How to make BYOD work for your schools

All five of the district’s high schools have amended their procedures to let students have personal access to their own devices in between classes, during lunch, and at other “free” times throughout the day. Hobson said administrators deal with problems as they arise, but discipline problems have almost disappeared since the rules were implemented, down to between two and four from 400.

“I’ve said before that every school is doing BYOD—it’s just a matter of whether you’re ready to admit it or not,” she said.

Forsyth County still maintains 24,000 of its own computer devices—mostly desktops and laptops—that require network support, but Hobson said that in the future, she does not think schools will be outfitted with devices as they are now.

Classroom computers have seen increased use since the district’s BYOD initiative launched, because teachers and students carry content or ideas over from smaller personal devices and use computers to support certain applications or functionality that smaller mobile devices do not support. Classroom computers also are available for students who don’t have their own device.

District policy is designed so that IT staff do not touch, troubleshoot, or offer technical support for student-owned devices.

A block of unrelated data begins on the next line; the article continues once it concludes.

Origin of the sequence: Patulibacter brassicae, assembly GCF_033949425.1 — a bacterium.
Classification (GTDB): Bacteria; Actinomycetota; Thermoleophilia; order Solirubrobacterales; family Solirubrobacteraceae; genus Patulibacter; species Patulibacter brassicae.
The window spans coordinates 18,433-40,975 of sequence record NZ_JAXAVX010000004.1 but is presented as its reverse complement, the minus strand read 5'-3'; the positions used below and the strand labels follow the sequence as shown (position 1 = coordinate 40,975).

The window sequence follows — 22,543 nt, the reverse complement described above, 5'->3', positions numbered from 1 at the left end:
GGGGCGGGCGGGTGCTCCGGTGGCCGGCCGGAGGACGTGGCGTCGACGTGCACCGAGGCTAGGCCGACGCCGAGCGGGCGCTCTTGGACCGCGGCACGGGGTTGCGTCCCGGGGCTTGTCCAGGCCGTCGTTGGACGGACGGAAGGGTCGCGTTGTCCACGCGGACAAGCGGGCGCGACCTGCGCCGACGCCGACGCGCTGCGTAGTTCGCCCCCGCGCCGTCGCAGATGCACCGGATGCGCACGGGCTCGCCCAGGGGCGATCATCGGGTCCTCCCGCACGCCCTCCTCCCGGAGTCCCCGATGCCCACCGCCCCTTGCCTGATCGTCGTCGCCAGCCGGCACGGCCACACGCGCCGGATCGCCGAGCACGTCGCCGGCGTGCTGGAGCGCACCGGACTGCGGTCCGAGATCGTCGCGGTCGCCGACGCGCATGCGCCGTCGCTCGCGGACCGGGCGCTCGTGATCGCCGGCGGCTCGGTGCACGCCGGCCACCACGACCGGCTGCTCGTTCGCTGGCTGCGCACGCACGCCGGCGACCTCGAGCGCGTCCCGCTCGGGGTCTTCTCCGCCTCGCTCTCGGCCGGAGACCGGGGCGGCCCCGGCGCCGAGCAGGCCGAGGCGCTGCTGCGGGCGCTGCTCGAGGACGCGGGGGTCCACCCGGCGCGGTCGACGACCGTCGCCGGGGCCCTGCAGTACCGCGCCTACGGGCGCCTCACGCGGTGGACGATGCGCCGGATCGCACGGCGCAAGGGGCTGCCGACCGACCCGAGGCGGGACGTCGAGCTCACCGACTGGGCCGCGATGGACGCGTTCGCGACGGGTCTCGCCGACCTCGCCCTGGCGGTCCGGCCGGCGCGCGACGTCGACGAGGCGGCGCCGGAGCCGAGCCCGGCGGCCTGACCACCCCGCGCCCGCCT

To address security, district officials have set up a separate BYOD network that is “segmented off” from more secure areas. Hobson likened it to a concrete wall 25 feet wide and 25 feet tall; students on the BYOD network cannot access student information, financial information, and so on.

See also:

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In fact, the network is set up like free Wi-Fi networks found in restaurants and coffee shops across the country. Students connect to the network via a secure access point, and they get the same filtered internet access they would find on any school-owned laptop or desktop.

One of the largest challenges in a BYOD initiative is meeting the needs of students who don’t own a mobile device, or who don’t have internet access at home. While Forsyth County is an affluent area, the district currently has a task force examining equity issues that accompany BOYD. Some possible solutions include:

  • Mapping every single public Wi-Fi access point within the school district to help students who have a device, but whose families can’t afford the ongoing cost of internet access.
  • Examining company partnerships that would finance the district’s purchase of “My-Fi” hotspot-type devices available for checkout through school media centers. The district would pay for data plans within reason. This solution not only would help the student in question, but it would provide the same filtered internet access within the district’s schools to those near the student’s home, which would help the community at large.

“Infrastructure is a challenge,” Hobson said. “Every district that wants to do this will face that challenge.”

School budgets are already constrained, and district leaders must make sure that enough infrastructure exists to support the number of students who are going to bring their own devices and access the school network.

Laura Ascione

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